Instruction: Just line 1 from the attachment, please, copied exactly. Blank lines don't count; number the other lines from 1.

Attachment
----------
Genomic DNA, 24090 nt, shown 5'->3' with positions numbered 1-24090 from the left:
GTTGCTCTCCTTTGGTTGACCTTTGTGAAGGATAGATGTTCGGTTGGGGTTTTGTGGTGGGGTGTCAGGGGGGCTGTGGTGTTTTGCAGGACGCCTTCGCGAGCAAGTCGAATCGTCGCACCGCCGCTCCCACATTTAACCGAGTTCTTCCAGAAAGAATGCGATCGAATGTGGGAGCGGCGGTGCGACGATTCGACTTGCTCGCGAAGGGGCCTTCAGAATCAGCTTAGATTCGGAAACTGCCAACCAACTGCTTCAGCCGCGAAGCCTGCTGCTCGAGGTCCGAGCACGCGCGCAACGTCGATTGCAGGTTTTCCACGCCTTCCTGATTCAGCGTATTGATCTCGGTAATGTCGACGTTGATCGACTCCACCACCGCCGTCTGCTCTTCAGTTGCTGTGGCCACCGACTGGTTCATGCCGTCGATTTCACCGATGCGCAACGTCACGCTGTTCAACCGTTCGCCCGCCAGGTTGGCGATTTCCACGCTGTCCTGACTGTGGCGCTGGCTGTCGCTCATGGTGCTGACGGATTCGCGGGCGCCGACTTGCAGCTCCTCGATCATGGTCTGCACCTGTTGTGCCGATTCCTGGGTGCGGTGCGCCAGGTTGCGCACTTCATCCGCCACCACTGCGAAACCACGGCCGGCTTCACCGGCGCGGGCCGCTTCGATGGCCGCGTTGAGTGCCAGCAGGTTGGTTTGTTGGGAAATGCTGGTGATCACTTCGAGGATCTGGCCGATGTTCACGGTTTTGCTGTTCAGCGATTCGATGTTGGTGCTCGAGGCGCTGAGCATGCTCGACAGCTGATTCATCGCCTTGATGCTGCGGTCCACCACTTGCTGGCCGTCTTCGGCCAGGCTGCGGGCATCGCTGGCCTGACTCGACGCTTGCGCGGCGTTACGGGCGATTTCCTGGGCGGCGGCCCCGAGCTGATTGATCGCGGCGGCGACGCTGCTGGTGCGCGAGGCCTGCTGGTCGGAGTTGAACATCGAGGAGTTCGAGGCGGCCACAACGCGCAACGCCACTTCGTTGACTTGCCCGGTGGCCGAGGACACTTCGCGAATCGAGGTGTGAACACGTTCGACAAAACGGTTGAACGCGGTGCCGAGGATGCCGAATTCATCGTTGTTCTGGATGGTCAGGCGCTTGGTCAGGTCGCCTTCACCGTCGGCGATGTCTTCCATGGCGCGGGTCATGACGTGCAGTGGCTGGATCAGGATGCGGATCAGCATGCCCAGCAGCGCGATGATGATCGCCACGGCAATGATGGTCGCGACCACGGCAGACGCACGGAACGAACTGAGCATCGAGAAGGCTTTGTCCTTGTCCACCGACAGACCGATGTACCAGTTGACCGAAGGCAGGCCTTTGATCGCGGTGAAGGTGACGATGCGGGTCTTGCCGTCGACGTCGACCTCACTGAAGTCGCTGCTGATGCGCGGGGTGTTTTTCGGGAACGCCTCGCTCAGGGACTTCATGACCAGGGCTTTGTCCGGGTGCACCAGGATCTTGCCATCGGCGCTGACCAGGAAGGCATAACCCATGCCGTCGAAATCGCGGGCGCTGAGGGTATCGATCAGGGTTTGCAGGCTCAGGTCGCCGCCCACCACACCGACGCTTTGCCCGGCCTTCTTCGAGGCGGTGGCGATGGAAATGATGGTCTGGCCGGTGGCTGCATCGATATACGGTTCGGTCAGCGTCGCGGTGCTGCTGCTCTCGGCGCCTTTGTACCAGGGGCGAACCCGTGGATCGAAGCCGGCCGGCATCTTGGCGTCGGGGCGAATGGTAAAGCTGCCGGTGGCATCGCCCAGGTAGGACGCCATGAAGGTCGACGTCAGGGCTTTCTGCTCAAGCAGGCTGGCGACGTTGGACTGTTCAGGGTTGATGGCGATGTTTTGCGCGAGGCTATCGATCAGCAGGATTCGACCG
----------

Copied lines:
Genomic DNA, 24090 nt, shown 5'->3' with positions numbered 1-24090 from the left: